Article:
We all know from experience that now and again things do not go according to plan, and the attempt at retrieving 'Sandpiper' on Friday's evening tide proved the point.
Because high water was not until 22.10, the boat could not be floated onto her trailer before 21.00.
There was a Force 4 from the NW, and the tide was against the wind. This made paddling the canoe to the boat a bit tricky, because she was being blown sideways to the waves.
Having boarded the boat without mishap, I thoroughly prepared for proceedings at the slipway where my friend would be waiting. I put fenders out and made mooring lines ready.
The plan was for me to berth 'Sandpiper'. Then my friend and I would guide her onto her trailer and haul her ashore with his 4-wheel drive Terios SE.
I started the outboard and slipped the mooring, or so I thought! Then I returned to the cockpit and tried moving from the buoy, but no matter what I did, there we stayed. I couldn't work out what was wrong. In fact, the rope loop to the mooring chain had caught around the bow fairlead.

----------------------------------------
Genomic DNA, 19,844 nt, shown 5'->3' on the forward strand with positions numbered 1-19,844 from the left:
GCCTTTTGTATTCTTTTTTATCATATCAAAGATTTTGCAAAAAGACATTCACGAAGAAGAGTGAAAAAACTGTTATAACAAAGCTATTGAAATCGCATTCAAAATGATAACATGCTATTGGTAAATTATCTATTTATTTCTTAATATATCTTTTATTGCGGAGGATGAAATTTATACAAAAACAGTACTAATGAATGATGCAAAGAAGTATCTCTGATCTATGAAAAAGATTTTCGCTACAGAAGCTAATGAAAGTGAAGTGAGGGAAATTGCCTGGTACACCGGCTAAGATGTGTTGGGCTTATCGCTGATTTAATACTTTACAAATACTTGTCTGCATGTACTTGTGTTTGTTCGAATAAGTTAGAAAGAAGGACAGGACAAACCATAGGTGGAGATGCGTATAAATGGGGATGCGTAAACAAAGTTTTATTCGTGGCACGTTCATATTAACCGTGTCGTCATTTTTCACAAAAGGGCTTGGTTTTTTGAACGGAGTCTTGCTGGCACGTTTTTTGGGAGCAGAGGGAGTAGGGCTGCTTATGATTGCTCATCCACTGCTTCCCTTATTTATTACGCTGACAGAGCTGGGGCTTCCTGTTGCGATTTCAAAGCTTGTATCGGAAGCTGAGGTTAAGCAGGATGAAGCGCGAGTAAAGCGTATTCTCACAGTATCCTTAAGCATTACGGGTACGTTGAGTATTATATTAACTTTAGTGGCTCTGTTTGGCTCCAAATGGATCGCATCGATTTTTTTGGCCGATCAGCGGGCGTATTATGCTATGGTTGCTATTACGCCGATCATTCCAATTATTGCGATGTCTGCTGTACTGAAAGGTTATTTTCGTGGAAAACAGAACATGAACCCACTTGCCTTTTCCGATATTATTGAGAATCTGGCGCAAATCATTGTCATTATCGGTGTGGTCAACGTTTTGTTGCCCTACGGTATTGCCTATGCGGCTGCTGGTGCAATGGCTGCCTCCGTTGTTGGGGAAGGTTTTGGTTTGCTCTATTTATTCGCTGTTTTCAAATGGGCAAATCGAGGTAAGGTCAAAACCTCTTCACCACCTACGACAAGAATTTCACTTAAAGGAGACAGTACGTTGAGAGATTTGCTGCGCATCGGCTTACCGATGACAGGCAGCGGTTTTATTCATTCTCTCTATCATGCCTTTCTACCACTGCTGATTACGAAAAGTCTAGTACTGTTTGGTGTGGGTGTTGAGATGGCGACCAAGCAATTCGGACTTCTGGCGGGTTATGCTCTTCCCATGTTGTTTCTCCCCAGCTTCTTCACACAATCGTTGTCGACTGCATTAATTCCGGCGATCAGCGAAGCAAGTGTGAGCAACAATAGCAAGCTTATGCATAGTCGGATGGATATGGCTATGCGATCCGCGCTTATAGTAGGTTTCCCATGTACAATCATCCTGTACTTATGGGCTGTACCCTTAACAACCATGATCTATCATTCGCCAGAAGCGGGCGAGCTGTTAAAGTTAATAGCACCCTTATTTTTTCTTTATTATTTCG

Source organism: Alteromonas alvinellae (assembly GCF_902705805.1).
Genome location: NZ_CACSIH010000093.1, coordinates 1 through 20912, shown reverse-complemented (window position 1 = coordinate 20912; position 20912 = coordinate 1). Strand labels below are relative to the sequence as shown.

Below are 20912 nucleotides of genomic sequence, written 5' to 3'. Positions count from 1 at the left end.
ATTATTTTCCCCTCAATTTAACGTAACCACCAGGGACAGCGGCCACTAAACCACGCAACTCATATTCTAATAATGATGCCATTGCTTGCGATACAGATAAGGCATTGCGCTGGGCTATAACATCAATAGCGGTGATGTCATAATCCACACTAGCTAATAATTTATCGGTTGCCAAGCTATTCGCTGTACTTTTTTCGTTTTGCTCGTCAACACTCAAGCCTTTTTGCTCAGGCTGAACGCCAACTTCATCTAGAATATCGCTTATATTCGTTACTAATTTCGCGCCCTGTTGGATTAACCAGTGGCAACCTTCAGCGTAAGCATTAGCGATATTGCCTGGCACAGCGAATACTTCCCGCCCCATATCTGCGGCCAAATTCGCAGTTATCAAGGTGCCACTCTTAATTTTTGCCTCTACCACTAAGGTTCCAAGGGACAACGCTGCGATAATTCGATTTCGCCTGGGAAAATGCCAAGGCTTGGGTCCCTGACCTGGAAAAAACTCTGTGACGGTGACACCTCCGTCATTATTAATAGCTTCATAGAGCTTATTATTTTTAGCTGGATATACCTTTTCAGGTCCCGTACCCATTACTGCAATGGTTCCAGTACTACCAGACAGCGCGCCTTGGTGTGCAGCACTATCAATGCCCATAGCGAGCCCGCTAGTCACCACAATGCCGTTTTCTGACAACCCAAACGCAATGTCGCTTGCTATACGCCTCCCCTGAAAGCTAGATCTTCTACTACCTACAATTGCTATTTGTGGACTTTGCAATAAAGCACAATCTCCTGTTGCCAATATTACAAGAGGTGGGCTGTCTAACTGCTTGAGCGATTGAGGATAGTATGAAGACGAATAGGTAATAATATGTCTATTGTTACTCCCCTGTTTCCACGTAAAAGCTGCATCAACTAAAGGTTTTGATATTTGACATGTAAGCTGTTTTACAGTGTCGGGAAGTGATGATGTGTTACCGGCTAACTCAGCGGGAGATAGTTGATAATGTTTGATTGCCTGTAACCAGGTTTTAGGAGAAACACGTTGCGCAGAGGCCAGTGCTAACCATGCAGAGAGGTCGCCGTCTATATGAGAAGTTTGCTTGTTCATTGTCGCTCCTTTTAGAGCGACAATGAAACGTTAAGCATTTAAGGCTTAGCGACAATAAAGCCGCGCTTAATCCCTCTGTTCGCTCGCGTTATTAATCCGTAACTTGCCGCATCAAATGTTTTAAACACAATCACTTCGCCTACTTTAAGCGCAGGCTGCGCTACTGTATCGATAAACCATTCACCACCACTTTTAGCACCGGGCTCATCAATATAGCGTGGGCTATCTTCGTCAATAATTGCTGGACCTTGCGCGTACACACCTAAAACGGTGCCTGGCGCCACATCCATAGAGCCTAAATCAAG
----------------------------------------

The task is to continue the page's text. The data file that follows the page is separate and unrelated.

At that point the outboard's prop snarled the canoe painter, causing the sacrificial locking pin to break, which meant that the outboard became inoperative. I tried replacing the pin. However, with the minimal tools I had I could not remove part of the pin.
There was only one thing for it, and that was to abandon that attempt at retrieving the boat.
Back at Point Quay, my friend's friend had been watching events unfold, and he offered to tow 'Sandpiper' to the slipway with his dinghy this morning.
Well, the retrieval went well, and I got underway for home at 12.45.
I don't expect to arrive there until late evening.
I am including photos of me in my canoe returning to Point Quay after the abortive attempt at putting 'Sandpiper' on her trailer; one of my friend's friend in his dinghy, and another of my friend standing by my boat.
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